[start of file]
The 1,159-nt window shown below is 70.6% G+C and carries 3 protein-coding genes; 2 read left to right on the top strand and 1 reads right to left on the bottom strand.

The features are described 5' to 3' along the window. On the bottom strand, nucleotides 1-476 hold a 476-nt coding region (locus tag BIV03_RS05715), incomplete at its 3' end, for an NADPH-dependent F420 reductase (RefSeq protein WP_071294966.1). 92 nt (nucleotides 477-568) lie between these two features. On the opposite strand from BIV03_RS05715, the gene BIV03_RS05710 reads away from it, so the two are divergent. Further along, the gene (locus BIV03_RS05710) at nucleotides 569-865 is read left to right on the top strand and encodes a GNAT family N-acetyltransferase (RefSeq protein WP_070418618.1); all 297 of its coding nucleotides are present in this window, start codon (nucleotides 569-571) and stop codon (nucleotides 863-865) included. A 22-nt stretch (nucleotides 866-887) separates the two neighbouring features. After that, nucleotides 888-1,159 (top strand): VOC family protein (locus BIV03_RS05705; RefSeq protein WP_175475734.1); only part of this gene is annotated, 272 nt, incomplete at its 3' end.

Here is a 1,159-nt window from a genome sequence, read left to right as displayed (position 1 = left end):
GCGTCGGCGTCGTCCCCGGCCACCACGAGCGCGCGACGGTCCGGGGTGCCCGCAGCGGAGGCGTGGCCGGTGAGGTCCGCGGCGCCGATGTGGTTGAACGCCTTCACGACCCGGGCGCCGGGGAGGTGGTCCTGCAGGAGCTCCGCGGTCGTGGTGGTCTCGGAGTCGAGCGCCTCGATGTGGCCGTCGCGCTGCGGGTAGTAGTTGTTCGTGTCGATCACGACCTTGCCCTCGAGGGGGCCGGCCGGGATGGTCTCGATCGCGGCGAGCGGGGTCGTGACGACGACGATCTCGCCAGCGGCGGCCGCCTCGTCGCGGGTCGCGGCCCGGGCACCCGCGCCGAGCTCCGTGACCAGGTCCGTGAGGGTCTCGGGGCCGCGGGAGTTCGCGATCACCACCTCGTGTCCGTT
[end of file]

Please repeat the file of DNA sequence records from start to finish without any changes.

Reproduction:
The 1,159-nt window shown below is 70.6% G+C and carries 3 protein-coding genes; 2 read left to right on the top strand and 1 reads right to left on the bottom strand.

The features are described 5' to 3' along the window. On the bottom strand, nucleotides 1-476 hold a 476-nt coding region (locus tag BIV03_RS05715), incomplete at its 3' end, for an NADPH-dependent F420 reductase (RefSeq protein WP_071294966.1). 92 nt (nucleotides 477-568) lie between these two features. On the opposite strand from BIV03_RS05715, the gene BIV03_RS05710 reads away from it, so the two are divergent. Further along, the gene (locus BIV03_RS05710) at nucleotides 569-865 is read left to right on the top strand and encodes a GNAT family N-acetyltransferase (RefSeq protein WP_070418618.1); all 297 of its coding nucleotides are present in this window, start codon (nucleotides 569-571) and stop codon (nucleotides 863-865) included. A 22-nt stretch (nucleotides 866-887) separates the two neighbouring features. After that, nucleotides 888-1,159 (top strand): VOC family protein (locus BIV03_RS05705; RefSeq protein WP_175475734.1); only part of this gene is annotated, 272 nt, incomplete at its 3' end.

Here is a 1,159-nt window from a genome sequence, read left to right as displayed (position 1 = left end):
GCGTCGGCGTCGTCCCCGGCCACCACGAGCGCGCGACGGTCCGGGGTGCCCGCAGCGGAGGCGTGGCCGGTGAGGTCCGCGGCGCCGATGTGGTTGAACGCCTTCACGACCCGGGCGCCGGGGAGGTGGTCCTGCAGGAGCTCCGCGGTCGTGGTGGTCTCGGAGTCGAGCGCCTCGATGTGGCCGTCGCGCTGCGGGTAGTAGTTGTTCGTGTCGATCACGACCTTGCCCTCGAGGGGGCCGGCCGGGATGGTCTCGATCGCGGCGAGCGGGGTCGTGACGACGACGATCTCGCCAGCGGCGGCCGCCTCGTCGCGGGTCGCGGCCCGGGCACCCGCGCCGAGCTCCGTGACCAGGTCCGTGAGGGTCTCGGGGCCGCGGGAGTTCGCGATCACCACCTCGTGTCCGTT